Depression and how the counselling relationship can help
Written by listed counsellor/psychotherapist: Mind in West Essex
11th December, 20150 Comments
Depression can affect a person on a physical level in many ways, such as a type of lethargy, a lack of energy or reduced motivation to "get going". On a mental level, it can be described as feeling "low" or "down". It can lead to a gradual withdrawal from relationships and accompanying low self-esteem or self-confidence.
This type of feeling affecting the whole person can come on suddenly or gradually, at any time of the year or at a similar time each year. For some individuals there is no set pattern.
Depression if left untreated can be fairly deleterious to the individual in many areas, such as relationships with colleagues, family and friends and affect employment in terms of time keeping and being able to keep on top of work.
Conversely the cause or origin of the depression can be relationships with colleagues at work or a situation involving family or friends. This can lead to a feeling of lack of control or a learned helplessness over time. Depression is sometimes described as "anger turned inwards".
Going to the GP can help and a course of medication considered suitable for the individual may be all that is needed. On other occasions it may be worth considering counselling. For some cases both treatments can work together. What is also helpful is to try to increase physical activity. This may include walking or any kind of sport suitable for the individual concerned.
The aim of counselling, in whatever form, is to enable increased self-awareness and to get in touch with the anger safely. It works to encourage the use verbal expression or if unable, to draw, paint or use objects to describe situations or people.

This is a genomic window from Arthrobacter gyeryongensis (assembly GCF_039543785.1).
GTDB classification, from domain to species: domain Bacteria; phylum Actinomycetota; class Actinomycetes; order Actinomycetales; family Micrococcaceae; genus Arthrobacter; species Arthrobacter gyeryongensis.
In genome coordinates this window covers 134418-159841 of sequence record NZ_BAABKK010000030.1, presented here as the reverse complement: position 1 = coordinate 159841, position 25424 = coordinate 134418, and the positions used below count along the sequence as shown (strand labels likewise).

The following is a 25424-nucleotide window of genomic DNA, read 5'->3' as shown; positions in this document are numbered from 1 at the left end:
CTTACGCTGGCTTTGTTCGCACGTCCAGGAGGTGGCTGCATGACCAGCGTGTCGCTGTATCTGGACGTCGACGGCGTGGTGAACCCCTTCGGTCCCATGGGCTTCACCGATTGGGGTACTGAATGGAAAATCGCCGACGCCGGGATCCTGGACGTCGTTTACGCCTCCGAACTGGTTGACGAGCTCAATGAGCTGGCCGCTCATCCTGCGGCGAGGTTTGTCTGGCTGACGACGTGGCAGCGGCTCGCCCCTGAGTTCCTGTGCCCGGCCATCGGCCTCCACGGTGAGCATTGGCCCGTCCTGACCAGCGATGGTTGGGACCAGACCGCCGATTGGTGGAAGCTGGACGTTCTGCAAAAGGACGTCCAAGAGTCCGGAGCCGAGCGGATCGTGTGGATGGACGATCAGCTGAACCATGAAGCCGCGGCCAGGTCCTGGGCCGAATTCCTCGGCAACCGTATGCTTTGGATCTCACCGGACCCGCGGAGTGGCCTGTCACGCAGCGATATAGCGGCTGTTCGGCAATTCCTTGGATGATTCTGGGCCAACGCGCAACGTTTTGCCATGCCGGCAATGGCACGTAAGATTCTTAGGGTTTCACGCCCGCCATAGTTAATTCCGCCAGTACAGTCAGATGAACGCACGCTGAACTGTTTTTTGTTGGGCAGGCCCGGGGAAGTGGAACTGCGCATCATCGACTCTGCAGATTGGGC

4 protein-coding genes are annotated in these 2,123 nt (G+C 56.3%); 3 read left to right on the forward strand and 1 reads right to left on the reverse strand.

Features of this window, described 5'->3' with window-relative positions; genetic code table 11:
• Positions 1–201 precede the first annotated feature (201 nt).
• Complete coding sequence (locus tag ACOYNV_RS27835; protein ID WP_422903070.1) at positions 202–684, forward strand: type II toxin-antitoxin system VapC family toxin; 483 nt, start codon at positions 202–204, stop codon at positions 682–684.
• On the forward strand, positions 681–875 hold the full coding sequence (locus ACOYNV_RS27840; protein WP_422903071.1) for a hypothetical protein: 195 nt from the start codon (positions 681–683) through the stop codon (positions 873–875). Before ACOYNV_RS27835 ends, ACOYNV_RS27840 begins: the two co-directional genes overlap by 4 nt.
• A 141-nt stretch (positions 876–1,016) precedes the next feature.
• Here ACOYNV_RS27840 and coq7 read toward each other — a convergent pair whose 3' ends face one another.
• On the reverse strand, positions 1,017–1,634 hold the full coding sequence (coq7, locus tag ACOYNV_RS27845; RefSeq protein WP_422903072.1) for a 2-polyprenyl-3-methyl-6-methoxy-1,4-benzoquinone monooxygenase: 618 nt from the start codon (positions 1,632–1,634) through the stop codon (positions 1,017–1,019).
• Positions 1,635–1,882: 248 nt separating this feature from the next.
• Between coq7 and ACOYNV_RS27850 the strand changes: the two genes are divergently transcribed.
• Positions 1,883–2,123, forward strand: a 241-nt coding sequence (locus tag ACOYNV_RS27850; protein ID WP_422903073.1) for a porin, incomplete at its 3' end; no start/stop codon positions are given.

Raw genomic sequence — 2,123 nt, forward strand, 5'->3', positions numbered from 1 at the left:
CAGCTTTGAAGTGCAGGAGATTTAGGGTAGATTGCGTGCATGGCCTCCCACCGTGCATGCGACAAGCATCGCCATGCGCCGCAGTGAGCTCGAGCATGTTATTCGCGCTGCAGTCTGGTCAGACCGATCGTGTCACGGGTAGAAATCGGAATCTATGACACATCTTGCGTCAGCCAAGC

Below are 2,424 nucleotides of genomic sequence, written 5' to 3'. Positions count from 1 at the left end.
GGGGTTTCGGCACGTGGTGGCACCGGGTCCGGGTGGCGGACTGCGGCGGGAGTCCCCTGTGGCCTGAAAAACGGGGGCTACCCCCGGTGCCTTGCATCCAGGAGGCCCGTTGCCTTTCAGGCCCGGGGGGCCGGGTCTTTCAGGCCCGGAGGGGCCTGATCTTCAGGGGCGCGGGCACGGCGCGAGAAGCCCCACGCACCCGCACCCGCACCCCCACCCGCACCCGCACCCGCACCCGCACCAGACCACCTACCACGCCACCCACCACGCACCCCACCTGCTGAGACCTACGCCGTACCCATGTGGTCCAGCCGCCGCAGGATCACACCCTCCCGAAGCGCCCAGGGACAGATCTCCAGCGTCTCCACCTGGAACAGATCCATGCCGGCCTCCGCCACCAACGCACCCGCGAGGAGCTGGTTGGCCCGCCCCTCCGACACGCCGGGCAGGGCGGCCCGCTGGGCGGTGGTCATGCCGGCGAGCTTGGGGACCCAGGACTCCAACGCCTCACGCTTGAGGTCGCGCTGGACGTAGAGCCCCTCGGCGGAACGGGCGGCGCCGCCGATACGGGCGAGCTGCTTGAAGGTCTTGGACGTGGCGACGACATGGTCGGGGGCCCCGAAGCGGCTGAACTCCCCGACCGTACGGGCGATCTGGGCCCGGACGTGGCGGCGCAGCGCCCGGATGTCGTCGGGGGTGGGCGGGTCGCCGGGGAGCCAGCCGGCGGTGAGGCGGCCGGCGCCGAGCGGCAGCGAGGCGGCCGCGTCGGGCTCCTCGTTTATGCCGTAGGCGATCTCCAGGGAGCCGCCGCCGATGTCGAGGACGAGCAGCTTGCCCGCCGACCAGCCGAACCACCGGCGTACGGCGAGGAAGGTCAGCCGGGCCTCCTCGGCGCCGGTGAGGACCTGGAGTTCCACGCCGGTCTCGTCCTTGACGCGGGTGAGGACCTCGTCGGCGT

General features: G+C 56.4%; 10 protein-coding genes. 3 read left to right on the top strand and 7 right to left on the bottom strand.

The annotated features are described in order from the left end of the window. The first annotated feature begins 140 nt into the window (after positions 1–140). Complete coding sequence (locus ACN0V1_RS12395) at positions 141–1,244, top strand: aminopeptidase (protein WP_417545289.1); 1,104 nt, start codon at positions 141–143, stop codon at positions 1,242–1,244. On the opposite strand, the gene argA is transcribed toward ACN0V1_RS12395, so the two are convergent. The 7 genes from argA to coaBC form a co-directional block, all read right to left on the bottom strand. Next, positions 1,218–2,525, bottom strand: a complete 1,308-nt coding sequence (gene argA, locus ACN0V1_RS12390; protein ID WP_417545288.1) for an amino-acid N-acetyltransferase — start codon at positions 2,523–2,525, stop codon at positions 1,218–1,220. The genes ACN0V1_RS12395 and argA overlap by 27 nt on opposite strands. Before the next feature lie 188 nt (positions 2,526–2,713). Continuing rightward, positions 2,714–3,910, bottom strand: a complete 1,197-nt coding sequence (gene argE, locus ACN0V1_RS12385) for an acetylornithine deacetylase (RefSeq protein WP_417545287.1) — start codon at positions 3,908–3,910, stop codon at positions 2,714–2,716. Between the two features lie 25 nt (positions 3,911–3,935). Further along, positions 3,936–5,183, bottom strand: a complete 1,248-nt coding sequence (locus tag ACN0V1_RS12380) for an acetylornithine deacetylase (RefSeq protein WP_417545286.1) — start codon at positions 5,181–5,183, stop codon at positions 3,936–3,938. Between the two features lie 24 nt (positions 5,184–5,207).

There are many different forms of counselling but essentially forming a good relationship between client and counsellor is key to alleviating initial distress.
What is also crucial in a developing client-counsellor relationship is trust.
Trust can be facilitated with the client secure in the knowledge that all material is confidential. Some aspects of the clients' story may be discussed with a suitably qualified supervisor in order to ensure that the client and counsellor relationship is flowing smoothly. This is with particular adherence to the professional body’s criteria to which the counsellor is affiliated.
For some clients this may be the first time they have opened up to someone or the first time that someone has listened to them. This in itself can lead to greater self-awareness by the reflecting back on process of counselling.
Some counselling may be for only six to eight weeks: for example person-centred or CBT and can focus on one or two issues. Other forms of counselling, such as psychodynamic, can be longer term. As the relationship progresses between client and counsellor, they enable a peeling back of layers or ability to go back into earlier life situations. Sometimes it may enable a repeating pattern of feelings to situations to emerge. This greater awareness can occur with any type of counselling and can lead to a strengthening from a vulnerable position.
Counselling can lead to an ability to be able to approach situations or people differently with perhaps a more positive outcome.
About the author
Sue Crown, WPF Diploma in Psychodynamic Counselling & Certificate in CBT. MBACP Registered and Accredited.
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